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Vonnegut Gets All Up in Dostoyevsky's Karass
A Mashup Upon the Occasion of their Shared Birthday

Listen:

When I was a younger man--two wives ago, 250,000 cigarettes ago, 3,000 quarts of booze ago...

When I was a much younger man, I began to collect material for a book to be called The Day the World Ended.

The book was to be factual.

“It’s a stupid story and can be told in two words,” began the general complacently.

“Two years ago—yes, nearly two, just after the opening of the new railway—I was already in civilian dress then and busy about an affair of great importance in connection with my giving up the service. I took a first-class ticket, went in, sat down, and began to smoke. Or rather I went on smoking, for I had lighted my cigar before. I was alone in the compartment. Smoking is not prohibited, nor was it allowed; it was sort of half allowed, as it usually is. Of course it depends on the person. The window was down.

Bokonon tells us, "Man created the checkerboard; God created the karass." By that he means that a karass ignores national, institutional, occupational, familial, and class boundaries. It is as free-form as an amoeba.

In his "Fifty-third Calypso," Bokonon invites us to sing along with him:

Oh, a sleeping drunkard
Up in Central Park,
And a lion-hunter
In the jungle dark,
And a Chinese dentist,
And a British queen--
All fit together
In the same machine.
Nice, nice very nice--
So many different people
In the same device.

Just before the whistle sounded, two ladies with a lapdog seated themselves just opposite me. They were late. One of them was dressed in gorgeous style in light blue; the other more soberly in black silk with a cape. They were nice-looking, had a disdainful air, and talked in English. I took no notice, of course, and went on smoking. I did hesitate, but I went on smoking close to the window, for the window was open.

Be that as it may, I intend in this book to include as many members of my karass as possible, and I mean to examine all strong hints as to what on Earth we, collectively, have been up to.

The lapdog was lying on the pale blue lady’s knee. It was a tiny creature no bigger than my fist, black with white paws, quite a curiosity. It had a silver collar with a motto on it. I did nothing. But I noticed the ladies seemed annoyed, at my cigar, no doubt. One of them stared at me through her tortoise-shell lorgnette. I did nothing again, for they said nothing. If they’d said anything, warned me, asked me—there is such a thing as language after all! But they were silent.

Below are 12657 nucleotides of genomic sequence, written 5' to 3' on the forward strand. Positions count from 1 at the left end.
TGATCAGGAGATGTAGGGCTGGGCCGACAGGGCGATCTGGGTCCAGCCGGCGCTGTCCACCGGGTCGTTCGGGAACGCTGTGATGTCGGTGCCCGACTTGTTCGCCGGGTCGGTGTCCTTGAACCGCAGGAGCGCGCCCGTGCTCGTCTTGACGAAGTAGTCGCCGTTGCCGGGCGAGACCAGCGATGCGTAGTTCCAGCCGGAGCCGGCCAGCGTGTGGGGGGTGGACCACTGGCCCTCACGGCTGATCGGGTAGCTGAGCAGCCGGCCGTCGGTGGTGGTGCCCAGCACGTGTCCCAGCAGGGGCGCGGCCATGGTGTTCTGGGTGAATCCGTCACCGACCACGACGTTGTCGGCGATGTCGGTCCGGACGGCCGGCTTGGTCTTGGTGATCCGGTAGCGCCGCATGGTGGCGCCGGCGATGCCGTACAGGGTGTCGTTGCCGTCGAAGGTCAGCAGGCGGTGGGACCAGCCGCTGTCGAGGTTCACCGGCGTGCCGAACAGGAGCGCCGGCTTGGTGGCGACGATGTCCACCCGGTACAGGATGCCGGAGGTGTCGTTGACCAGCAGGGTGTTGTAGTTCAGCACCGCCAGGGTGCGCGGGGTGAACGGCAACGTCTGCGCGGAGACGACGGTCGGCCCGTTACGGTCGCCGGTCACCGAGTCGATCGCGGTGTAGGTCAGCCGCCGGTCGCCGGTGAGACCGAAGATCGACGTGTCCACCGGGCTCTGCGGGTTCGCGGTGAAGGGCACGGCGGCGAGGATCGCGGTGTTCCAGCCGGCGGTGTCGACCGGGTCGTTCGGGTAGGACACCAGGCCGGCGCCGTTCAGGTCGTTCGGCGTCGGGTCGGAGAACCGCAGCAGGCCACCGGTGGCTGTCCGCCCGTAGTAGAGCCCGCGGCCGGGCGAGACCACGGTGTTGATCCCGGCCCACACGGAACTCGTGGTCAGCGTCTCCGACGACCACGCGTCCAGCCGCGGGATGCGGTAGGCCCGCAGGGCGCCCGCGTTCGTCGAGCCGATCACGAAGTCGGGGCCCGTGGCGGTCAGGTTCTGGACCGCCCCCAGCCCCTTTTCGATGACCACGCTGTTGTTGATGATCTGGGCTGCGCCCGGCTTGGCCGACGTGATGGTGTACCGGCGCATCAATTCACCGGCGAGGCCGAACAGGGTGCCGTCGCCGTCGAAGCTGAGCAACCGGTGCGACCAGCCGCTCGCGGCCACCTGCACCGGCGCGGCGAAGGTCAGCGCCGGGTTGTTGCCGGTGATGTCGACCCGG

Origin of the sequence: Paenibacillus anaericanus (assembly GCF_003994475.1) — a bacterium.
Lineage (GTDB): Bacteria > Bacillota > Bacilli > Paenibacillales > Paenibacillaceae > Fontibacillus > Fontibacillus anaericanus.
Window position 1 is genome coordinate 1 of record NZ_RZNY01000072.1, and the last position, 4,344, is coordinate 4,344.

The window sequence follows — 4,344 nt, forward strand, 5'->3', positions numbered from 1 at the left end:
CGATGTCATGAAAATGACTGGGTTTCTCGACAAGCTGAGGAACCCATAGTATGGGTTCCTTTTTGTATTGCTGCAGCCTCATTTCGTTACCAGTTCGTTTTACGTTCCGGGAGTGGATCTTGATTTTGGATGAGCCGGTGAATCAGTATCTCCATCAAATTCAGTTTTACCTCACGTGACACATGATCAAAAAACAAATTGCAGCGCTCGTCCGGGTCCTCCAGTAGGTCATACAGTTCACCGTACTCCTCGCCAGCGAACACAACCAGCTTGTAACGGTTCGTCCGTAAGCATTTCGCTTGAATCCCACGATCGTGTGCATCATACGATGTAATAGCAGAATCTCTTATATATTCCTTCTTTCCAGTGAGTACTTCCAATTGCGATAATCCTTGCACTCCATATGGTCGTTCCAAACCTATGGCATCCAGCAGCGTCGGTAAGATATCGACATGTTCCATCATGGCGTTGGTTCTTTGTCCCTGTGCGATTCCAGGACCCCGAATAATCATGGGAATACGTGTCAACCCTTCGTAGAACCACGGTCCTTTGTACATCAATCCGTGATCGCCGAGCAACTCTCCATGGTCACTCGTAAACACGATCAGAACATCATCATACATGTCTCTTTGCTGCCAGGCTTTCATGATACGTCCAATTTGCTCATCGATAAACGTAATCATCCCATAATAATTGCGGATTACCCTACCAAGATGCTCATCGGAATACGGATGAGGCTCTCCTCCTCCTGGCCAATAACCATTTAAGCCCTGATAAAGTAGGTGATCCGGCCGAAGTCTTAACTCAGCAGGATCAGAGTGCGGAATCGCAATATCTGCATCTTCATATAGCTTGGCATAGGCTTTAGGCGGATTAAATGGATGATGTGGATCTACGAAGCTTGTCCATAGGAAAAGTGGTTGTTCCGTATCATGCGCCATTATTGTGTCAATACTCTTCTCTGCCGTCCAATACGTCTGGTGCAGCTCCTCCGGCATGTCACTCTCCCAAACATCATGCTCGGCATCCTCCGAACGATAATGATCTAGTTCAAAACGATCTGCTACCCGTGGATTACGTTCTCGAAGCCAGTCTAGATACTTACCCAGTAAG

I do not intend that this book be a tract on behalf of Bokononism. I should like to offer a Bokononist warning about it, however. The first sentence in The Books of Bokonon is this:

"All of the true things I am about to tell you are shameless lies."

Suddenly, without the slightest preface—I assure you without the slightest, as though she had suddenly taken leave of her sense—the pale blue one snatched the cigar out of my hand and flung it out of the window. The train was racing along. I gazed at her aghast.

So I wrote this letter to Newt:

"Dear Mr. Hoenikker:

"Or should I say, Dear Brother Hoenikker?

"You don't have to worry about style and form. Leave all that to me. Just give me the bare bones of your story.

"I will, of course, submit the final version to you for your approval prior to publication.

"Fraternally yours--"

A savage woman, yes, positively a woman of quite a savage type; yet a plump, comfortable-looking, tall, fair woman, with rosy cheeks (too rosy, in fact).

"I am sorry to say that I don't know as much about your illustrious family as I should, and so don't know whether you have brothers and sisters. If you do have brothers and sisters, I should like very much to have their addresses so that I can send similar requests to them.

Her eyes glared at me. Without uttering a word and with extraordinary courtesy, the most perfect, the most refined courtesy, I delicately picked up the lapdog by the collar in two fingers and flung it out of the window after the cigar! It uttered one squeal. The train was still racing on.

Dr. Hoenikker himself was no doubt a member of my karass, though he was dead before my sinookas, the tendrils of my life, began to tangle with those of his children.

“You are a monster!” exclaimed Nastasya Filippovna, laughing and clapping her hands like a child.

To which Newt replied:

"I am sorry to be so long about answering your letter. That sounds like a very interesting book you are doing. Nobody knows where my brother Frank is. He disappeared right after Father's funeral two years ago, and nobody has heard from him since. For all we know, he may be dead now."

“Bravo, bravo!” cried Ferdyshtchenko.

Pititsyn too smiled, though he had also been extremely put out by the general’s entrance. Even Kolya laughed and cried “Bravo!” too.

"I remember I was playing on the living-room carpet outside my father's study door in Ilium, New York. The door was open, and I could see my father. He was wearing pajamas and a bathrobe. He was smoking a cigar. He was playing with a loop of string. Father was staying home from the laboratory in his pajamas all day that day. He stayed home whenever he wanted to."

“And I was right, perfectly right,” the triumphant general continued warmly.” For if cigars are forbidden in a railway carriage, dogs are even more so.”

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